Originally Posted by nht
Not this again. There are two general types of Flash: SLC and MLC...with SLC being more reliable and MLC less (ignoring NOR and NAND for the moment). The difference between the two is far less today than before...or perhaps more accurately MLC has become good enough using a host of fancy tricks.
Apple uses MLC flash in the iOS devices. For example the iPhone 4S and the new iPad are sporting 24nm Toshiba THGVX1G7D2GLA08 16 GB MLC NAND Flash. iSuppli thinks it costs $19.20 while the 32GB around $38.40 and the 64GB $76.80.
Some USB sticks actually used SLC flash for performance. The older Corsair GTs had SLC but MLC is fast enough and reliable enough for new GTs to have MLC NAND flash to some grousing among those that still expect the more expensive SLC NAND in the GTs.
So the Flash type doesn't tell you that much about the grade of the flash these days...its pretty much all MLC except for a few enterprise drives. High end MLC flash is pretty good. Or more accurately the high end MLC flash controllers are very good, increasing the raw 3-5K P/E (write) cycles to an effective 30-50K P/E cycle. One reason that Apple bought Anobit was to keep this bit of technology to itself. There's probably some Anobit magic on the A5 SOC. Apple can afford to use "value" flash (24nm high density, high speed, low reliability flash) and end up with moderately high reliability as well.
SO the most important difference between "high end" flash seen in the iPhone and "low end" flash seen in low grade USB sticks is the iPhone has a high end controller and the USB stick has some craptastic eMMC controller. High end USB sticks are often pretty good. Certainly high end SDHC cards are just as good or better. For example the Transcend 32GB Class 10 SDHC is using SLC Flash and costs all of $32 retail on Newegg.
So there's no misunderstanding. Apple CAN afford to offer more flash storage but that's probably a good chunk of the margin right there. That's not likely to change but has little to do with what flash is costing Apple. That's also why we're very unlikely to ever see a SD card slot on the iPad.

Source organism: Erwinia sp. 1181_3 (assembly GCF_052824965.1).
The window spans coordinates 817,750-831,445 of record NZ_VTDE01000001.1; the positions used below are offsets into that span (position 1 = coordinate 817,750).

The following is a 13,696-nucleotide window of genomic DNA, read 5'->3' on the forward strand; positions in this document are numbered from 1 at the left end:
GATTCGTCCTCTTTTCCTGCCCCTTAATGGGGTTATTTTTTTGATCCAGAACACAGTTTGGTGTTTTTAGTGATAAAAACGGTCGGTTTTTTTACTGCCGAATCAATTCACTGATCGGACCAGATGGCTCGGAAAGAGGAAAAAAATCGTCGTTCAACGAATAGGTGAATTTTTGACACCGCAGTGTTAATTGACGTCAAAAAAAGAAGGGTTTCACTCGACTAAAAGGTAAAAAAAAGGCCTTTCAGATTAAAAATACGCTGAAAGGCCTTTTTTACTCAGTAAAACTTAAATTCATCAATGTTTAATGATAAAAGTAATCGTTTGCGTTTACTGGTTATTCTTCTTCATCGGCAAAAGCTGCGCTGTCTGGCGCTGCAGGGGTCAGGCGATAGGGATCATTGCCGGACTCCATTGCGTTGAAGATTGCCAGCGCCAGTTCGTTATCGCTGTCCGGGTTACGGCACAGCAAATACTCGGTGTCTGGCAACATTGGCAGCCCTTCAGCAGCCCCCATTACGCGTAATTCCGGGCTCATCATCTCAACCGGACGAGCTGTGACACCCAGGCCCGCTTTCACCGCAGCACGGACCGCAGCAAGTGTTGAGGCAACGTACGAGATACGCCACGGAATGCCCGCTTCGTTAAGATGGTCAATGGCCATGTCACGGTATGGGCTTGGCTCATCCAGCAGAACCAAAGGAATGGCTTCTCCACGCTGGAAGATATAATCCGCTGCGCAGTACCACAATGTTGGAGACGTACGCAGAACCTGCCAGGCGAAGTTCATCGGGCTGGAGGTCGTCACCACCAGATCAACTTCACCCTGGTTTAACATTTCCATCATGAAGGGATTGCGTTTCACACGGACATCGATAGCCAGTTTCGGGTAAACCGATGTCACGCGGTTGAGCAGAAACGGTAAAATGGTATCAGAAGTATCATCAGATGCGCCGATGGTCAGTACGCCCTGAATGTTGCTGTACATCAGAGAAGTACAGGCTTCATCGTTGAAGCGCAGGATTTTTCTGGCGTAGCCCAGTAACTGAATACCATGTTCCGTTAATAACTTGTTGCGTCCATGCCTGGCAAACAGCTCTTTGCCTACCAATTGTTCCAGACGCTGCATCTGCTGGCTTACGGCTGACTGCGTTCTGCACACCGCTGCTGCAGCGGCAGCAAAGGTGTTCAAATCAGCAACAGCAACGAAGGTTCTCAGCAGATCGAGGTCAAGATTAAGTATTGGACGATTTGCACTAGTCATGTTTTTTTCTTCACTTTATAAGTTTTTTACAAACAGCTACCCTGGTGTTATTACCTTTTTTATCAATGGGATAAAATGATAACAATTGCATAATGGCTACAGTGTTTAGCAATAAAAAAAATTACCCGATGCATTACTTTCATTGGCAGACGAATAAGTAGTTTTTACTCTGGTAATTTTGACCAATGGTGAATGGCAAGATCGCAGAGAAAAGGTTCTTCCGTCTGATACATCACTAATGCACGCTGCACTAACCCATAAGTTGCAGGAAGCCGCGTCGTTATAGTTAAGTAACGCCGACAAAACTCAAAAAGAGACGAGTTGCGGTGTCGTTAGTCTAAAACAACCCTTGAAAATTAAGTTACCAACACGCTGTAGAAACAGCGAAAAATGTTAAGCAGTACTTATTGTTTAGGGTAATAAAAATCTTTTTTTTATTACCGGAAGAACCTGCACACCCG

Nope! There are three basic types of flash NAND. SLC, MLC and TLC. SLC is the most reliable. MLC is next. TLC is the least reliable. TLC is also the cheapest, and is often used in the cheapest sticks, and sometimes in the cheapest SD and Compact Flash cards.
It's true that TLC is a relation to MLC, which is just two bits, whereas TLC is three, but is also moving to four at some point. But they have to be made differently enough that they can be considered a different type, as SLC and MLC are. It's the newest type as well.
If what you said about the difference between SLC and MLC drives being different mainly because of the controllers were true (it isn't) then I wouldn't have posted what I did. But enterprise quality drives use SLc almost exclusively, which is why they cost so darned much. Even then, they have a greater percentage of overage in the amount of flash they use for greater reliability over time as the flash begins to fail. There are also semi-enterprise level drives that cost more than consumer models, but less than the real enterprise models that do use a higher rated MLC. But they can have as much as 28% overage in flash to make up for the lower reliability, despite the sophisticated controllers used today.
None of this is relevant to Apple's iOS devices, as they all use MLC. But a normal markup on part prices for manufacturers is between 100 and 300%. Apple isn't asking too much for it.
You should go to Newegg and look at prices for HDD's. You'll find that those branded with HP, IBM, Lenovo, etc, cost several times as much as those from Seagate, WB, etc. this is normal.
If Apple pays $50 for flash, I would expect them to charge between $100-150 for it in the device pricing. The Motorola tablet cost $200 more for an extra 32 GB when it first came out, as did the 3G/GPS add-on. And the basic tablet itself cost $599.